But the church, I’m talking now specifically about the Catholic Church and its catechism, defines love as always willing the best of the other. So it’s a conscious choice. It’s an action that you do affirmatively and it doesn’t have anything to do with feelings. It doesn’t have anything to do even with affirming what the other person wants, much less feels good, but instead willing their best.

Parents understand this intuitively. If there’s a child and they really want to touch a hot stove and they’re begging for that, it would make them happier than anything, the parent won’t give into that because they understand an objective truth that the child does not, that touching the stove will burn them. And it’s not loving to allow their child to get burnt and so they’ll prevent them from doing that.

So once we establish that there’s an objective truth and we understand a meaning of love to will the best for the other person, then we can start to talk about some of these basic scientific facts. Things like there is no such thing as a person born in the wrong body, that there is no such thing as a sex assigned at birth. Sex is recognized at birth. Or one of the big lies, that it’s better to have a live daughter than a dead son, that’s just not true.

As I mentioned for those in the long-term studies, the suicide rates actually go up when you have adults who have gone through transition. So it’s not loving at all to support someone in that.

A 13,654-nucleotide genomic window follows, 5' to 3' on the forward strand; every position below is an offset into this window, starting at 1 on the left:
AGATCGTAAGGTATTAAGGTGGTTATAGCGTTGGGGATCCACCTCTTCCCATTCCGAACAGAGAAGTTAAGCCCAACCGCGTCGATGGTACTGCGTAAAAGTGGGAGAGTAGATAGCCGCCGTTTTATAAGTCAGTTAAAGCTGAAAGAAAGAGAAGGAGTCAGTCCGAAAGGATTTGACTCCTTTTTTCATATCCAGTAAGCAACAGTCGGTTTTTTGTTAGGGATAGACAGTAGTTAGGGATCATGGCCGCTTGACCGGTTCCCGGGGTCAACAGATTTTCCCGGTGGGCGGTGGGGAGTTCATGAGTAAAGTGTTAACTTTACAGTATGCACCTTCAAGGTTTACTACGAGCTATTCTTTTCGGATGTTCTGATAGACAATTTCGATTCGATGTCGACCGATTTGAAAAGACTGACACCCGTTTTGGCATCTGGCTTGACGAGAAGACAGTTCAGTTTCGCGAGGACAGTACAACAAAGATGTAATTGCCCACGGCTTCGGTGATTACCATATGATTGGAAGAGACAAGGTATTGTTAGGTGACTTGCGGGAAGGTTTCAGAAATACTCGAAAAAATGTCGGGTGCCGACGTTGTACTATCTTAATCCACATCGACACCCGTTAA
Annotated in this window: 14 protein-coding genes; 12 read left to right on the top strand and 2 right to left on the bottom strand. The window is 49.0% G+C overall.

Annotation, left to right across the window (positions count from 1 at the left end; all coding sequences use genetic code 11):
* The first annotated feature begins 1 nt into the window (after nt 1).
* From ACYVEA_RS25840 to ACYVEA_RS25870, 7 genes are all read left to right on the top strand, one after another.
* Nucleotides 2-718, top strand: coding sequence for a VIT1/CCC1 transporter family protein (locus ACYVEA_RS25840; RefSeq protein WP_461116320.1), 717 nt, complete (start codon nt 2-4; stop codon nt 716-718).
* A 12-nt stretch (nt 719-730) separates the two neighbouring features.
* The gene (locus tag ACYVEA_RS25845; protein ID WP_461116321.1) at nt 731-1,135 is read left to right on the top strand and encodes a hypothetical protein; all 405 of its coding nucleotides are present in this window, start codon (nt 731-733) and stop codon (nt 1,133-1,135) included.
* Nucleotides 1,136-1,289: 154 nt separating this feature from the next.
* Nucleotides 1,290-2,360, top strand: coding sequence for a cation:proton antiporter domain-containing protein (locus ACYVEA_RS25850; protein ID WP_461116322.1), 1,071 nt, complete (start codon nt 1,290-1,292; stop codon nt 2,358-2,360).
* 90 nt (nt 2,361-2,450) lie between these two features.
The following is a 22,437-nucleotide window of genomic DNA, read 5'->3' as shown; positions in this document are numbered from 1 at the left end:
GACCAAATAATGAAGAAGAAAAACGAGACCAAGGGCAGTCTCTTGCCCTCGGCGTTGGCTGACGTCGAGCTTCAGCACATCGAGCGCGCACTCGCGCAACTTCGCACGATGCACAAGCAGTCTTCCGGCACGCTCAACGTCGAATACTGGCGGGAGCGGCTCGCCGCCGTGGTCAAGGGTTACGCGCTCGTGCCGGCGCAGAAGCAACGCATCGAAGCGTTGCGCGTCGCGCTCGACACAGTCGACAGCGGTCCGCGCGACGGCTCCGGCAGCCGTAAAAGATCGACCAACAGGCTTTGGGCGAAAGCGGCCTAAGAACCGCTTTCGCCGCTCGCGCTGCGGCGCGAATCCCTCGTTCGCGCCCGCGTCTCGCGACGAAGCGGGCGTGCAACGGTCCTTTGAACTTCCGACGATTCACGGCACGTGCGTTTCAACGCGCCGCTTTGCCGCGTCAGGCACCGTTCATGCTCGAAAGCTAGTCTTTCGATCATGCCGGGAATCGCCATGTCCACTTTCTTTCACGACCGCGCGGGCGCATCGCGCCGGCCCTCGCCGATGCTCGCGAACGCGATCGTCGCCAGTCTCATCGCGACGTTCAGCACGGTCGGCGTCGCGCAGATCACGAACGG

So those are some of the basic facts that we need to be discussing, but we really need to set some foundational understandings in place first to even have those types of discussions.

Allen: So then what does love look like when someone walks through the doors of your church and says, “I’m here to be a part of the community and I identify as transgender,” or you have a friend who says, “I’m really struggling with my gender identity and I think that I might be transgender”? What is the response of love?

Bursch: Well, the very first response is accompaniment. Just like anybody who is suffering in any situation—whether it be a physical situation, a life situation, a mental health issue—to love is to accompany someone, to walk with them, to support them.

It doesn’t mean giving them support without giving them the truth. That’s not loving at all. That would be like that parent allowing their child to touch the hot stove or to play in the street because that’s what they wanted. But it is to accompany them.

And again, Pope Francis talks about that. He says that the church is like a field hospital, and when someone comes in and they’re bleeding to death and you need to stop the bleeding, asking them about their cholesterol or about their sugar levels isn’t really a helpful thing.

So first, develop that relationship, show that you’re supporting them, and then gradually you can start to introduce some of these aspects that will shed light on the truth and help them with their situations.

It turns out that many people who are suffering from gender dysphoria have other kinds of mental health issues often because of life situations that happen to them.